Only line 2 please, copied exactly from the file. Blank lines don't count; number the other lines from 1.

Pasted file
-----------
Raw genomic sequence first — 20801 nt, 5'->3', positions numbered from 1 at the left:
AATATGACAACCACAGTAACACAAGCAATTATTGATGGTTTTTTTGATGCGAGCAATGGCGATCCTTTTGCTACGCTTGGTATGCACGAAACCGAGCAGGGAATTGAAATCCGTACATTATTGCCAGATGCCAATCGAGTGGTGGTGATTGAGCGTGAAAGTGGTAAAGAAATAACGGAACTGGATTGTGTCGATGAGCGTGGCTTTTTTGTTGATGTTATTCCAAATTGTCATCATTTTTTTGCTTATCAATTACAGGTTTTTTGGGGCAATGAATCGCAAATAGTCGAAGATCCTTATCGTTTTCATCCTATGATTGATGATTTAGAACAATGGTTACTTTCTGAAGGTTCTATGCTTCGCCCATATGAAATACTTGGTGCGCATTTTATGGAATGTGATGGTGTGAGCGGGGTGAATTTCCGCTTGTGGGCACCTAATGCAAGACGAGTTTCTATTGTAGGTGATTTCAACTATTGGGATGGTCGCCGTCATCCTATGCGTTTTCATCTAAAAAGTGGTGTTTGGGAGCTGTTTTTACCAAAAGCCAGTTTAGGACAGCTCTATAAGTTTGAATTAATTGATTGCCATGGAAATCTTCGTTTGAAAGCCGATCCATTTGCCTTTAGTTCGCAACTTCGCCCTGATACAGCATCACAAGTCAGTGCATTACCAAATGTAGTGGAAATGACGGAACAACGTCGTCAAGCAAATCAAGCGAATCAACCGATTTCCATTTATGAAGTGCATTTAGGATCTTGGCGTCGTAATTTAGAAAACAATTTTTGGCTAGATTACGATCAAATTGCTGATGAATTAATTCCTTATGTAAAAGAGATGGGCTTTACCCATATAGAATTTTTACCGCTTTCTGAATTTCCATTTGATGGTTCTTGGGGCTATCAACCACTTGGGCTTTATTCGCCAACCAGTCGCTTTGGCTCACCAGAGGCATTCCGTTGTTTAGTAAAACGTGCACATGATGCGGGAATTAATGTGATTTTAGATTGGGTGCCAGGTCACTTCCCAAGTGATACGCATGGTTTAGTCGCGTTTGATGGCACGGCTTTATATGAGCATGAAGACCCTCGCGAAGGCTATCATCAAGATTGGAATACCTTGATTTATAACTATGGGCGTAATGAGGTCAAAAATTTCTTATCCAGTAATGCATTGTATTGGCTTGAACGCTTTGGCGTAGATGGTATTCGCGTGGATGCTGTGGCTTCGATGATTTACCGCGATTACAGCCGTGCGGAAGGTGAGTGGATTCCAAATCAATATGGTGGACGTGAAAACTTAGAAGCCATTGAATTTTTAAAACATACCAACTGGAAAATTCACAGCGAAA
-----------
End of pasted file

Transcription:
AATATGACAACCACAGTAACACAAGCAATTATTGATGGTTTTTTTGATGCGAGCAATGGCGATCCTTTTGCTACGCTTGGTATGCACGAAACCGAGCAGGGAATTGAAATCCGTACATTATTGCCAGATGCCAATCGAGTGGTGGTGATTGAGCGTGAAAGTGGTAAAGAAATAACGGAACTGGATTGTGTCGATGAGCGTGGCTTTTTTGTTGATGTTATTCCAAATTGTCATCATTTTTTTGCTTATCAATTACAGGTTTTTTGGGGCAATGAATCGCAAATAGTCGAAGATCCTTATCGTTTTCATCCTATGATTGATGATTTAGAACAATGGTTACTTTCTGAAGGTTCTATGCTTCGCCCATATGAAATACTTGGTGCGCATTTTATGGAATGTGATGGTGTGAGCGGGGTGAATTTCCGCTTGTGGGCACCTAATGCAAGACGAGTTTCTATTGTAGGTGATTTCAACTATTGGGATGGTCGCCGTCATCCTATGCGTTTTCATCTAAAAAGTGGTGTTTGGGAGCTGTTTTTACCAAAAGCCAGTTTAGGACAGCTCTATAAGTTTGAATTAATTGATTGCCATGGAAATCTTCGTTTGAAAGCCGATCCATTTGCCTTTAGTTCGCAACTTCGCCCTGATACAGCATCACAAGTCAGTGCATTACCAAATGTAGTGGAAATGACGGAACAACGTCGTCAAGCAAATCAAGCGAATCAACCGATTTCCATTTATGAAGTGCATTTAGGATCTTGGCGTCGTAATTTAGAAAACAATTTTTGGCTAGATTACGATCAAATTGCTGATGAATTAATTCCTTATGTAAAAGAGATGGGCTTTACCCATATAGAATTTTTACCGCTTTCTGAATTTCCATTTGATGGTTCTTGGGGCTATCAACCACTTGGGCTTTATTCGCCAACCAGTCGCTTTGGCTCACCAGAGGCATTCCGTTGTTTAGTAAAACGTGCACATGATGCGGGAATTAATGTGATTTTAGATTGGGTGCCAGGTCACTTCCCAAGTGATACGCATGGTTTAGTCGCGTTTGATGGCACGGCTTTATATGAGCATGAAGACCCTCGCGAAGGCTATCATCAAGATTGGAATACCTTGATTTATAACTATGGGCGTAATGAGGTCAAAAATTTCTTATCCAGTAATGCATTGTATTGGCTTGAACGCTTTGGCGTAGATGGTATTCGCGTGGATGCTGTGGCTTCGATGATTTACCGCGATTACAGCCGTGCGGAAGGTGAGTGGATTCCAAATCAATATGGTGGACGTGAAAACTTAGAAGCCATTGAATTTTTAAAACATACCAACTGGAAAATTCACAGCGAAA